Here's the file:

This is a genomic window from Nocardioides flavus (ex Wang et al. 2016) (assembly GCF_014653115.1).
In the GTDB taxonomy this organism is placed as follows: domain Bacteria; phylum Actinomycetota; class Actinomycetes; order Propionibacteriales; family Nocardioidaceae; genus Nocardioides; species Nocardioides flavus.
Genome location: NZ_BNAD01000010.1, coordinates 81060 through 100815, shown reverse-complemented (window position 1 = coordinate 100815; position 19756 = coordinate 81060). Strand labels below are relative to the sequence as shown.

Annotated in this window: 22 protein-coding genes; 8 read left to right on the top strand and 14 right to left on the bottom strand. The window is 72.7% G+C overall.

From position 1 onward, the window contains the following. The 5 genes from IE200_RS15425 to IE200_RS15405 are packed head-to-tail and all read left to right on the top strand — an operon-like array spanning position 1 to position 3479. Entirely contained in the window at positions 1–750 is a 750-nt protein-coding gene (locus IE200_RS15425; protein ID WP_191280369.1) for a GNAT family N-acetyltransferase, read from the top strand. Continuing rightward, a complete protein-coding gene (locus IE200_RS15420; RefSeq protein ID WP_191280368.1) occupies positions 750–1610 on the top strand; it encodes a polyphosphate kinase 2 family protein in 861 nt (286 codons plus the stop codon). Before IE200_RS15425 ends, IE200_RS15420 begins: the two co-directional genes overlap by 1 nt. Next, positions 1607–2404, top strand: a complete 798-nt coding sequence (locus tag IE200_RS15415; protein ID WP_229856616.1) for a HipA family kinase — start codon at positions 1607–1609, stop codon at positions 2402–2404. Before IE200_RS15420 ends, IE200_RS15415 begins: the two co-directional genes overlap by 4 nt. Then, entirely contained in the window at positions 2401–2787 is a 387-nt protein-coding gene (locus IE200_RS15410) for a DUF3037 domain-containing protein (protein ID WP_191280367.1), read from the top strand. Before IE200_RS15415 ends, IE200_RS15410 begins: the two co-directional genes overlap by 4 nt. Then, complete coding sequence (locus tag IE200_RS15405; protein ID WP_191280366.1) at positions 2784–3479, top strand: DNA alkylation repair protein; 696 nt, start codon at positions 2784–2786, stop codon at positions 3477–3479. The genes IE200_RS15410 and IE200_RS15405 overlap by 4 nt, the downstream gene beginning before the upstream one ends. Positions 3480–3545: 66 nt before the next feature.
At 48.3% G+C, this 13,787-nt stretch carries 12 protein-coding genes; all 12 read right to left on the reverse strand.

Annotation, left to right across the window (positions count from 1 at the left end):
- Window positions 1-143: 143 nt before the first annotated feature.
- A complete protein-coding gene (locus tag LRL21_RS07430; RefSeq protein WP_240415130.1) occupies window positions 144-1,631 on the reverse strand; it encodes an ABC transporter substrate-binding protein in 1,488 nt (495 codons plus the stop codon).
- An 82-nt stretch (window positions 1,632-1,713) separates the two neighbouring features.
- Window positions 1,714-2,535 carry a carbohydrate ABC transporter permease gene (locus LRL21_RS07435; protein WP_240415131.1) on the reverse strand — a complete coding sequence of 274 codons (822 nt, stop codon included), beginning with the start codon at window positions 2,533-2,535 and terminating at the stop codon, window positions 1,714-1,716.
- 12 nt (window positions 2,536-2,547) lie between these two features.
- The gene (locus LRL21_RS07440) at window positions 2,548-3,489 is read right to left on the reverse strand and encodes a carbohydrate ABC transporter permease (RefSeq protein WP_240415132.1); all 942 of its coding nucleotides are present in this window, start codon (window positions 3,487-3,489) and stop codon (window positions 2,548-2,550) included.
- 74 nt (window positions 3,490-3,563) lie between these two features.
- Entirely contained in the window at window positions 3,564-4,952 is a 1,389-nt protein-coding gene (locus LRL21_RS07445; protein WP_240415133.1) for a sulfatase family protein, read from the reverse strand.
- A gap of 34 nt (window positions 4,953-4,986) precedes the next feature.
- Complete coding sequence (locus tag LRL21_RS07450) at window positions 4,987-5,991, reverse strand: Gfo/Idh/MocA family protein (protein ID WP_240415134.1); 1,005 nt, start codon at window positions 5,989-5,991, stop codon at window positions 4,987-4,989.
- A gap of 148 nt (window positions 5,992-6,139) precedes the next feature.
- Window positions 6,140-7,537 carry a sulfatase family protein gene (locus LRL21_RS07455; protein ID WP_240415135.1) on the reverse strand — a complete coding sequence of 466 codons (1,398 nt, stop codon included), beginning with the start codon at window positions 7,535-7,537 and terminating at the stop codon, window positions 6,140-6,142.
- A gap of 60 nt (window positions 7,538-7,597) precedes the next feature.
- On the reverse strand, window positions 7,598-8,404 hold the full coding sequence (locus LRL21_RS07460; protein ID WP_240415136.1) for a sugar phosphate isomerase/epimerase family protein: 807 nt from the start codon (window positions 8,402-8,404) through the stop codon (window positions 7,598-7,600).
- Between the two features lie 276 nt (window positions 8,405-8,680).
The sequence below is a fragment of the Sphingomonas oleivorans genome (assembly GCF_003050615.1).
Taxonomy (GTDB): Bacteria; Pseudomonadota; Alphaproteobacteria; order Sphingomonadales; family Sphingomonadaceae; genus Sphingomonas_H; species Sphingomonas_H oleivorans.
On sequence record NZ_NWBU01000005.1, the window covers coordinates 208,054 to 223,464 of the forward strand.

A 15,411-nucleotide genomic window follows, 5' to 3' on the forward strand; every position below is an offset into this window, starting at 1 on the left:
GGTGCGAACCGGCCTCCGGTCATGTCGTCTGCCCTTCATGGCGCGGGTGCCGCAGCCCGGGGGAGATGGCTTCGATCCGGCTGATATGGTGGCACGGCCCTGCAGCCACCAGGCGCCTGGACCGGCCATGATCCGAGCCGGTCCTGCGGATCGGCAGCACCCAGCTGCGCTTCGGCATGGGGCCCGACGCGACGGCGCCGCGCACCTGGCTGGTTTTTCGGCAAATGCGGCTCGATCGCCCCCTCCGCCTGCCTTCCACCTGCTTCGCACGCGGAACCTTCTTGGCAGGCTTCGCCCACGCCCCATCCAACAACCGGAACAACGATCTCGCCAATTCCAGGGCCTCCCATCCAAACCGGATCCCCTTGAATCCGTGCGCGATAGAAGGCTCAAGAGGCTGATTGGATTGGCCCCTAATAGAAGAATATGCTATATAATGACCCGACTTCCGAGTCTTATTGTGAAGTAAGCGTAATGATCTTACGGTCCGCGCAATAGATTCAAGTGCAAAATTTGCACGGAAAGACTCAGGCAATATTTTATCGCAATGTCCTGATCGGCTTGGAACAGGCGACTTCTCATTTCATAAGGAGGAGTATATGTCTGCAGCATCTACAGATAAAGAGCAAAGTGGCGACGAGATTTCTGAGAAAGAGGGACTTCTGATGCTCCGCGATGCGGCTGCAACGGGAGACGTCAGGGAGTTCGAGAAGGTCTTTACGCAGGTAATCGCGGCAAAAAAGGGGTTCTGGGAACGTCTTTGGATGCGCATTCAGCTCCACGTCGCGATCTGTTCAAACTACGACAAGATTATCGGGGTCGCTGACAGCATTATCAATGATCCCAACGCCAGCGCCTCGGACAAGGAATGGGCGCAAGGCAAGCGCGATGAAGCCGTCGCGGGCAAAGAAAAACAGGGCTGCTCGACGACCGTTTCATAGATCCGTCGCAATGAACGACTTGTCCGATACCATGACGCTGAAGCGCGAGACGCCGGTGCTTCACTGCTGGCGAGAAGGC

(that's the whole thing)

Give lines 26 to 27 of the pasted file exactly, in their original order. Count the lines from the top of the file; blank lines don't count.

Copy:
A 15,411-nucleotide genomic window follows, 5' to 3' on the forward strand; every position below is an offset into this window, starting at 1 on the left:
GGTGCGAACCGGCCTCCGGTCATGTCGTCTGCCCTTCATGGCGCGGGTGCCGCAGCCCGGGGGAGATGGCTTCGATCCGGCTGATATGGTGGCACGGCCCTGCAGCCACCAGGCGCCTGGACCGGCCATGATCCGAGCCGGTCCTGCGGATCGGCAGCACCCAGCTGCGCTTCGGCATGGGGCCCGACGCGACGGCGCCGCGCACCTGGCTGGTTTTTCGGCAAATGCGGCTCGATCGCCCCCTCCGCCTGCCTTCCACCTGCTTCGCACGCGGAACCTTCTTGGCAGGCTTCGCCCACGCCCCATCCAACAACCGGAACAACGATCTCGCCAATTCCAGGGCCTCCCATCCAAACCGGATCCCCTTGAATCCGTGCGCGATAGAAGGCTCAAGAGGCTGATTGGATTGGCCCCTAATAGAAGAATATGCTATATAATGACCCGACTTCCGAGTCTTATTGTGAAGTAAGCGTAATGATCTTACGGTCCGCGCAATAGATTCAAGTGCAAAATTTGCACGGAAAGACTCAGGCAATATTTTATCGCAATGTCCTGATCGGCTTGGAACAGGCGACTTCTCATTTCATAAGGAGGAGTATATGTCTGCAGCATCTACAGATAAAGAGCAAAGTGGCGACGAGATTTCTGAGAAAGAGGGACTTCTGATGCTCCGCGATGCGGCTGCAACGGGAGACGTCAGGGAGTTCGAGAAGGTCTTTACGCAGGTAATCGCGGCAAAAAAGGGGTTCTGGGAACGTCTTTGGATGCGCATTCAGCTCCACGTCGCGATCTGTTCAAACTACGACAAGATTATCGGGGTCGCTGACAGCATTATCAATGATCCCAACGCCAGCGCCTCGGACAAGGAATGGGCGCAAGGCAAGCGCGATGAAGCCGTCGCGGGCAAAGAAAAACAGGGCTGCTCGACGACCGTTTCATAGATCCGTCGCAATGAACGACTTGTCCGATACCATGACGCTGAAGCGCGAGACGCCGGTGCTTCACTGCTGGCGAGAAGGC